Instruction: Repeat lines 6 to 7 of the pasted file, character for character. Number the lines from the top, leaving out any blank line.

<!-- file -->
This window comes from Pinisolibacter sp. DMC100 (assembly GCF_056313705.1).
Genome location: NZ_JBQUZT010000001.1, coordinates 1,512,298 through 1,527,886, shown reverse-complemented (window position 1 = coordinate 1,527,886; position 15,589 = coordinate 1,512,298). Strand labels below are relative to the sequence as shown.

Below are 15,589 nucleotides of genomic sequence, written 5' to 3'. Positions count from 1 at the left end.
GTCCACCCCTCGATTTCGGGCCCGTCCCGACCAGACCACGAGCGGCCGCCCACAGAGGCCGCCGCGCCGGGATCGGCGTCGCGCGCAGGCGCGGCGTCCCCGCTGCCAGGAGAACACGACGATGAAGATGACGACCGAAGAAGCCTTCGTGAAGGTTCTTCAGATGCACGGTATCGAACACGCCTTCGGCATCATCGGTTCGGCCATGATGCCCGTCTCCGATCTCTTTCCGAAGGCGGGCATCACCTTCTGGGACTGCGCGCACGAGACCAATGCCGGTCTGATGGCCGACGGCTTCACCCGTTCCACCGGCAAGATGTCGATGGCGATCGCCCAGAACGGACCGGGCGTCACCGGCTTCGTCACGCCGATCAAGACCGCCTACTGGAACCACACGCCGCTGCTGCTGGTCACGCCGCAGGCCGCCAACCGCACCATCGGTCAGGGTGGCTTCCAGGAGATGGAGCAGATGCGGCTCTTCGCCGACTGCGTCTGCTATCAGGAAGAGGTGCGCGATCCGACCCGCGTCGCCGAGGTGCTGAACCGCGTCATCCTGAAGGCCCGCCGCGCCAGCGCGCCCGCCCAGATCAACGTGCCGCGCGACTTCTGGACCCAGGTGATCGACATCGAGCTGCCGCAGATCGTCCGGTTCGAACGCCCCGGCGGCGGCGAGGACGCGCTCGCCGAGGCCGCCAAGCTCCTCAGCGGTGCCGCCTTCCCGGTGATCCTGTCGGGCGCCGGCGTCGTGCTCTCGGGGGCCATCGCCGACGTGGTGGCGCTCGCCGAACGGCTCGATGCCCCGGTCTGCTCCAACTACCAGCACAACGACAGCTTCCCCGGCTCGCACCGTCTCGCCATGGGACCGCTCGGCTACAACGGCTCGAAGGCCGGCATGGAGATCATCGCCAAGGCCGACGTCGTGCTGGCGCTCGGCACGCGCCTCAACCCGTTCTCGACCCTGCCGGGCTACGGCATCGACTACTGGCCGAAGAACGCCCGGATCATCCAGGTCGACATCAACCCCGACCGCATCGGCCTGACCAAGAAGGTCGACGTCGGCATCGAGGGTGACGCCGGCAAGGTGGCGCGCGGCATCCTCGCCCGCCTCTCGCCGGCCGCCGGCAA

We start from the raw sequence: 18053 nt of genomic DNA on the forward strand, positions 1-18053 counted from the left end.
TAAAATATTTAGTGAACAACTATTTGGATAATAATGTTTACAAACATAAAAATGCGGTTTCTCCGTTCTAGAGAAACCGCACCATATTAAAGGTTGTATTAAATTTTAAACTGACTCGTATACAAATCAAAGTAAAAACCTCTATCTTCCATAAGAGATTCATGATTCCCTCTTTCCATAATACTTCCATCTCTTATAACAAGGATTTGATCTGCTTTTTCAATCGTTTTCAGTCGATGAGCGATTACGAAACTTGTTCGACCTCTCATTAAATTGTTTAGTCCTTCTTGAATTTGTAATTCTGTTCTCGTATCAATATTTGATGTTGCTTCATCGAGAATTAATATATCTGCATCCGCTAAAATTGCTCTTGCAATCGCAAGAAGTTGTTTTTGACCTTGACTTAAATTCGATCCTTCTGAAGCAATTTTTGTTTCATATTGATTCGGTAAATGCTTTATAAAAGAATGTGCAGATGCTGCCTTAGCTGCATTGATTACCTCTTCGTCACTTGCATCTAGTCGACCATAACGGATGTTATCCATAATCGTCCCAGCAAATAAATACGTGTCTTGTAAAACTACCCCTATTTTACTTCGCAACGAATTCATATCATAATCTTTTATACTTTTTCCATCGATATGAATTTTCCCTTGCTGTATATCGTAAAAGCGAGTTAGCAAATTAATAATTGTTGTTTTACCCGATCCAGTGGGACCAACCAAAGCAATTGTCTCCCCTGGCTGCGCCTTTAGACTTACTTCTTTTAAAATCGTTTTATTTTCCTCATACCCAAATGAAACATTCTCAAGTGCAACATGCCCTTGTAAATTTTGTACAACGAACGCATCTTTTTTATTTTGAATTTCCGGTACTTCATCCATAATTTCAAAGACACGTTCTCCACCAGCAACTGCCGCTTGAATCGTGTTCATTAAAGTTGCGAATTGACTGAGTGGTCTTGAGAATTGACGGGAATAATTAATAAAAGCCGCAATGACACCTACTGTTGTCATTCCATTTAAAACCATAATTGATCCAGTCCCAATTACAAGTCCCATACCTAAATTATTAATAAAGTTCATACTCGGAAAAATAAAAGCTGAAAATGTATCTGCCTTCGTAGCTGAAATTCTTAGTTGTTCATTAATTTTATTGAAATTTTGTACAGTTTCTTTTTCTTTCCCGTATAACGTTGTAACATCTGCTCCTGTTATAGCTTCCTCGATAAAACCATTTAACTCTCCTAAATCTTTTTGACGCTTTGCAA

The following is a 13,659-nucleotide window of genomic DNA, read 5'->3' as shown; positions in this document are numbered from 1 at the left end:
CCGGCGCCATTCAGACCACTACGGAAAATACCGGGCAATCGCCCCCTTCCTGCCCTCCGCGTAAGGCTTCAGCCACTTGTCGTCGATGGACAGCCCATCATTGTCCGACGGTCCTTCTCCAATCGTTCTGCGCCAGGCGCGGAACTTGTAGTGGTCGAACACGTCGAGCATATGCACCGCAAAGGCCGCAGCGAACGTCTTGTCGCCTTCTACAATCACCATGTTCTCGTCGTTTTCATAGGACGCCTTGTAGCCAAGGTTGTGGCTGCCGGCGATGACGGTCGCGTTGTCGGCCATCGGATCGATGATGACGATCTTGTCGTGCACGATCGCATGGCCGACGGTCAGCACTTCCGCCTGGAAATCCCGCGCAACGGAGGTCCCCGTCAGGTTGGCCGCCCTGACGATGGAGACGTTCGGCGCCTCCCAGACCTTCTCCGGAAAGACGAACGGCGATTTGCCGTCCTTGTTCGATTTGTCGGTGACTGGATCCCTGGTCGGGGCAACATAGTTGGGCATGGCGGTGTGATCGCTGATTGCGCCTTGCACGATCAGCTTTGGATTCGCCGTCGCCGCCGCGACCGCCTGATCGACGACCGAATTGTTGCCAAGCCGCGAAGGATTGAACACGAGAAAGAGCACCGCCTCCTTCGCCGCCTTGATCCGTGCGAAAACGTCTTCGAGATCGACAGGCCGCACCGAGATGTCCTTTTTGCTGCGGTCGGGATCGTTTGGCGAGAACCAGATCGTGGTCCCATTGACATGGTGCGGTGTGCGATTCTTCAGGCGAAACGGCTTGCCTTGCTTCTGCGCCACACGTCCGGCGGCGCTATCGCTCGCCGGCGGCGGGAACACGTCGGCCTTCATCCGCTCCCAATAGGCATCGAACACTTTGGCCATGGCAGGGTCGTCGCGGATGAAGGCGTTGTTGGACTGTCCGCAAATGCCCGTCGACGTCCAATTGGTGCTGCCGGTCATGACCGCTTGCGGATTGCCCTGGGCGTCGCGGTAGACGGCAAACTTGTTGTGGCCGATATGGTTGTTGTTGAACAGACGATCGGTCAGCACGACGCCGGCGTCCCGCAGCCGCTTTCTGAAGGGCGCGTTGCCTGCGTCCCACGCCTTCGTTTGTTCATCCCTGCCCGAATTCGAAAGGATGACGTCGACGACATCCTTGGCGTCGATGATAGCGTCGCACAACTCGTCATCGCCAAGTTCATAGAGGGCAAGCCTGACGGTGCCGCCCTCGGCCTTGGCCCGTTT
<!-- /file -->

TAAAATATTTAGTGAACAACTATTTGGATAATAATGTTTACAAACATAAAAATGCGGTTTCTCCGTTCTAGAGAAACCGCACCATATTAAAGGTTGTATTAAATTTTAAACTGACTCGTATACAAATCAAAGTAAAAACCTCTATCTTCCATAAGAGATTCATGATTCCCTCTTTCCATAATACTTCCATCTCTTATAACAAGGATTTGATCTGCTTTTTCAATCGTTTTCAGTCGATGAGCGATTACGAAACTTGTTCGACCTCTCATTAAATTGTTTAGTCCTTCTTGAATTTGTAATTCTGTTCTCGTATCAATATTTGATGTTGCTTCATCGAGAATTAATATATCTGCATCCGCTAAAATTGCTCTTGCAATCGCAAGAAGTTGTTTTTGACCTTGACTTAAATTCGATCCTTCTGAAGCAATTTTTGTTTCATATTGATTCGGTAAATGCTTTATAAAAGAATGTGCAGATGCTGCCTTAGCTGCATTGATTACCTCTTCGTCACTTGCATCTAGTCGACCATAACGGATGTTATCCATAATCGTCCCAGCAAATAAATACGTGTCTTGTAAAACTACCCCTATTTTACTTCGCAACGAATTCATATCATAATCTTTTATACTTTTTCCATCGATATGAATTTTCCCTTGCTGTATATCGTAAAAGCGAGTTAGCAAATTAATAATTGTTGTTTTACCCGATCCAGTGGGACCAACCAAAGCAATTGTCTCCCCTGGCTGCGCCTTTAGACTTACTTCTTTTAAAATCGTTTTATTTTCCTCATACCCAAATGAAACATTCTCAAGTGCAACATGCCCTTGTAAATTTTGTACAACGAACGCATCTTTTTTATTTTGAATTTCCGGTACTTCATCCATAATTTCAAAGACACGTTCTCCACCAGCAACTGCCGCTTGAATCGTGTTCATTAAAGTTGCGAATTGACTGAGTGGTCTTGAGAATTGACGGGAATAATTAATAAAAGCCGCAATGACACCTACTGTTGTCATTCCATTTAAAACCATAATTGATCCAGTCCCAATTACAAGTCCCATACCTAAATTATTAATAAAGTTCATACTCGGAAAAATAAAAGCTGAAAATGTATCTGCCTTCGTAGCTGAAATTCTTAGTTGTTCATTAATTTTATTGAAATTTTGTACAGTTTCTTTTTCTTTCCCGTATAACGTTGTAACATCTGCTCCTGTTATAGCTTCCTCGATAAAACCATTTAACTCTCCTAAATCTTTTTGACGCTTTGCAA

The following is a 13,659-nucleotide window of genomic DNA, read 5'->3' as shown; positions in this document are numbered from 1 at the left end: